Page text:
When I saw this image on the internet, I immediately related it to software testing and the times when testers fall for these. In this article, let me try to relate few of the biases with respect to software testing.
“20 Cognitive Biases That Screw Up Your Decisions”
a. Blind-spot bias: Failing to recognise your own cognitive biases.
Are you biased towards a particular testing technique or a test tool even if it is slowing you down in your mission? Think about the test data you prepare. Do you have a pattern that you unknowingly follow? Do you have a preference for a particular approach in testing even though it is a counter? I slowly realised that I seem to have a sweet spot for mind maps and spend a lot of time on them before realising that an alternative to mind maps would save me a lot of time.
b. Clustering illusion: Tendency to see patterns in random events.
This bias is an interesting one. We testers are discouraged from ignoring random events. We dig deep into our bug investigation skills to find out the pattern in seemingly random events. One of the must-read for investigating intermittent bugs is here: http://www.satisfice.com/blog/archives/34
So, what do you do? Do you seek patterns in random events or ignore the random events? Catch 22 situations with respect to this bias? What are your thoughts?
c. Outcome bias: Judging a decision based on the outcome.
If testers were judged based on the number of defects and not on how they arrived at the defect, would this fall under outcome bias? Think about it. Many times, we judge a decision based on the outcome – someone found a security bug, we announce that the application needs more security testing or the tester is a good security tester. Do we even ask the approach to the discovery of the bug? Was it accidental or there was a plan followed whose end result is the bug? How many times have we taken seemingly big decisions based on a statement or an event without understanding the background?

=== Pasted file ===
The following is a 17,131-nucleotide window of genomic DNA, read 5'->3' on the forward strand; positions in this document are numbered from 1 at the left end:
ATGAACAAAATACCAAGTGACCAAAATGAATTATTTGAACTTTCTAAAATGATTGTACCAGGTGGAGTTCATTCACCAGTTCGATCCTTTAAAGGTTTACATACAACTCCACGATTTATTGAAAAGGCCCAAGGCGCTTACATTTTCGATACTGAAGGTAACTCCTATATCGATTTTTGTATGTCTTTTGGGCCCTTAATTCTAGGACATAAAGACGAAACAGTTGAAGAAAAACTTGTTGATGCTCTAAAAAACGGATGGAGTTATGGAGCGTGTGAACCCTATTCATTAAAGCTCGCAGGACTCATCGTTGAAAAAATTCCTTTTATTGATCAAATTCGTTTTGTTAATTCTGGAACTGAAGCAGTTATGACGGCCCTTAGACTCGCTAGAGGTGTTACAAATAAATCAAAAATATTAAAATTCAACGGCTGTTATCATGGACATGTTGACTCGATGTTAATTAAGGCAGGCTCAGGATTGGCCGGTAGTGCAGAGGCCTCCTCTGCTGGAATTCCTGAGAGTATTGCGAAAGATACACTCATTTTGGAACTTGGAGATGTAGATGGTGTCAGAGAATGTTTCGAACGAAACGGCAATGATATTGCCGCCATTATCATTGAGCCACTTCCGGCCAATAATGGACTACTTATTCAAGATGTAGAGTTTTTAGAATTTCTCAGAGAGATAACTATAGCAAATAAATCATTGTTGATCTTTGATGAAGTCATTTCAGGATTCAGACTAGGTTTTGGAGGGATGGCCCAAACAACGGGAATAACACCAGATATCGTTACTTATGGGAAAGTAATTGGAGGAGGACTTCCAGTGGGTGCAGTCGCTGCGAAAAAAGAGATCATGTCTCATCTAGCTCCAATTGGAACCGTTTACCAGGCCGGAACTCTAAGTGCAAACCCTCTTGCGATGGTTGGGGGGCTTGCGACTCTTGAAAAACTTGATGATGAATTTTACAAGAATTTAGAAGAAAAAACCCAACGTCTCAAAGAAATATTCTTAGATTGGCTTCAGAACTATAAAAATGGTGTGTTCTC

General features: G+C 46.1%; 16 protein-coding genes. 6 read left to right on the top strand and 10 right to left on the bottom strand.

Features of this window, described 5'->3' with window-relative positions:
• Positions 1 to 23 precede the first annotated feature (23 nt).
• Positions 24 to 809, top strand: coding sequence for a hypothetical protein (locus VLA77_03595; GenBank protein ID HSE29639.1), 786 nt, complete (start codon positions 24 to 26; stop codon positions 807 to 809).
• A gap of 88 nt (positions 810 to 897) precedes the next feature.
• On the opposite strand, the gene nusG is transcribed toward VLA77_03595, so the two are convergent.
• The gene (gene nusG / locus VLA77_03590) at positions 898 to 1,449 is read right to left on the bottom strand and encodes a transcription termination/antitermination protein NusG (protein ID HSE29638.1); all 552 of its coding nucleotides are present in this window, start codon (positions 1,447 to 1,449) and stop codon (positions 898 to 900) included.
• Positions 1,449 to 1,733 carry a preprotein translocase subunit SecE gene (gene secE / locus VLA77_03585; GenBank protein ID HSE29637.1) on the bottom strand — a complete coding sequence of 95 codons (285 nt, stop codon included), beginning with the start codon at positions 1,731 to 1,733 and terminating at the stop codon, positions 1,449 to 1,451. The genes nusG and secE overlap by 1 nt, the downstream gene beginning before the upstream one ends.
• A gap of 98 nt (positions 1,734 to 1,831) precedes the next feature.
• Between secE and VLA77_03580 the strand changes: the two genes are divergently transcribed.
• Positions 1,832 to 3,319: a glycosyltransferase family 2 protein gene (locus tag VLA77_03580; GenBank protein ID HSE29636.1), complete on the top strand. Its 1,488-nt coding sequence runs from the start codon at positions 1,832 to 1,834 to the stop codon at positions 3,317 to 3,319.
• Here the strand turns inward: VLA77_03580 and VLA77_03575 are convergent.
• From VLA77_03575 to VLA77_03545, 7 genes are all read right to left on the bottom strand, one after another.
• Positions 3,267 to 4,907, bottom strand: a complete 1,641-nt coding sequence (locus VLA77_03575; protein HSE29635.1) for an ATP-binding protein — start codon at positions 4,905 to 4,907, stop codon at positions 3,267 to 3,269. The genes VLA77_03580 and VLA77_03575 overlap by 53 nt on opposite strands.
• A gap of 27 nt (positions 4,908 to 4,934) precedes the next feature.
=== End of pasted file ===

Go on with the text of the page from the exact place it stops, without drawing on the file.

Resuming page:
d. Pro-innovation bias: Proponent of innovation overvalues its usefulness and undervalues its limitations
What is the first thing that came to your mind when you read the above line? For me, it is the automation hype that companies and teams give. Automation, when understood and delivered, has given good results. At the same time, we all have experienced the numerous times when someone sold us the usefulness and we were sucked into believing them. Only when we started working on the project, we realised that the limitations were more than the usefulness.
e. Selective perception: Allowing our expectations to influence how we perceive the world
We work with certain developers and over time, we start expecting a certain kind of bugs only from them. Even if there is a bug right in front of us, we got fooled and ignore those bugs as we never expected such a bug from the developers based on our experience (and expectations). We would in fact not even consider such bugs when we are preparing our test strategy!
We software testers are required to be aware of the biases and highlight them in the project. People trust us to give an unbiased opinion. It will be counterproductive if we ourselves are so biased like the ones I highlighted above. What other biases have you seen yourself get into?
While you think, here is a list of some more biases:
A graduate of Problem Solving Leadership, BBST Courses by AST, Rapid Software Testing, Rapid Testing Intensive workshop, Lean Software Testing Workshop, Ajay Balamurugadas doesn’t hesitate to spend on his learning. Starting his career as a software tester, he continues to be a hands-on software tester along with training new testers, meeting testers in person, presenting at conferences, conducting workshops and sharing his thoughts through his blog and tweets.